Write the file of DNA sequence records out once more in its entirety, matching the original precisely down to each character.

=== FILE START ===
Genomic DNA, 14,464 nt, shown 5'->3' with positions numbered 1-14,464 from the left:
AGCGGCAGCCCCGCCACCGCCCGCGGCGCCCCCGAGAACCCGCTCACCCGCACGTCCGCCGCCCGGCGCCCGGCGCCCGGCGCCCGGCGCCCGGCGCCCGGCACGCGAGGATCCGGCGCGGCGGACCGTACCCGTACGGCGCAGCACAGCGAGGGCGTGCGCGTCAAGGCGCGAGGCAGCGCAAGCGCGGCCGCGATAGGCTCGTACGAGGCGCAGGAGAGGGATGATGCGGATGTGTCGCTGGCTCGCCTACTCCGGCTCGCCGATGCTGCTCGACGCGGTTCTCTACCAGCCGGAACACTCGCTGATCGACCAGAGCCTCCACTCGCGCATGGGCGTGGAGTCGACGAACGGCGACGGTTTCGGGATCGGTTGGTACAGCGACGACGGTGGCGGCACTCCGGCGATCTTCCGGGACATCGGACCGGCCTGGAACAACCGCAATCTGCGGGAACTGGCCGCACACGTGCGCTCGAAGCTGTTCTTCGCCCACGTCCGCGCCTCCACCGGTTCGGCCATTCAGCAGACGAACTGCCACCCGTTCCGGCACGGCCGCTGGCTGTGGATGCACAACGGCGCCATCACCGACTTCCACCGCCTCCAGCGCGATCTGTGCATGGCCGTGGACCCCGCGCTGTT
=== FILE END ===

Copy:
Genomic DNA, 14,464 nt, shown 5'->3' with positions numbered 1-14,464 from the left:
AGCGGCAGCCCCGCCACCGCCCGCGGCGCCCCCGAGAACCCGCTCACCCGCACGTCCGCCGCCCGGCGCCCGGCGCCCGGCGCCCGGCGCCCGGCGCCCGGCACGCGAGGATCCGGCGCGGCGGACCGTACCCGTACGGCGCAGCACAGCGAGGGCGTGCGCGTCAAGGCGCGAGGCAGCGCAAGCGCGGCCGCGATAGGCTCGTACGAGGCGCAGGAGAGGGATGATGCGGATGTGTCGCTGGCTCGCCTACTCCGGCTCGCCGATGCTGCTCGACGCGGTTCTCTACCAGCCGGAACACTCGCTGATCGACCAGAGCCTCCACTCGCGCATGGGCGTGGAGTCGACGAACGGCGACGGTTTCGGGATCGGTTGGTACAGCGACGACGGTGGCGGCACTCCGGCGATCTTCCGGGACATCGGACCGGCCTGGAACAACCGCAATCTGCGGGAACTGGCCGCACACGTGCGCTCGAAGCTGTTCTTCGCCCACGTCCGCGCCTCCACCGGTTCGGCCATTCAGCAGACGAACTGCCACCCGTTCCGGCACGGCCGCTGGCTGTGGATGCACAACGGCGCCATCACCGACTTCCACCGCCTCCAGCGCGATCTGTGCATGGCCGTGGACCCCGCGCTGTT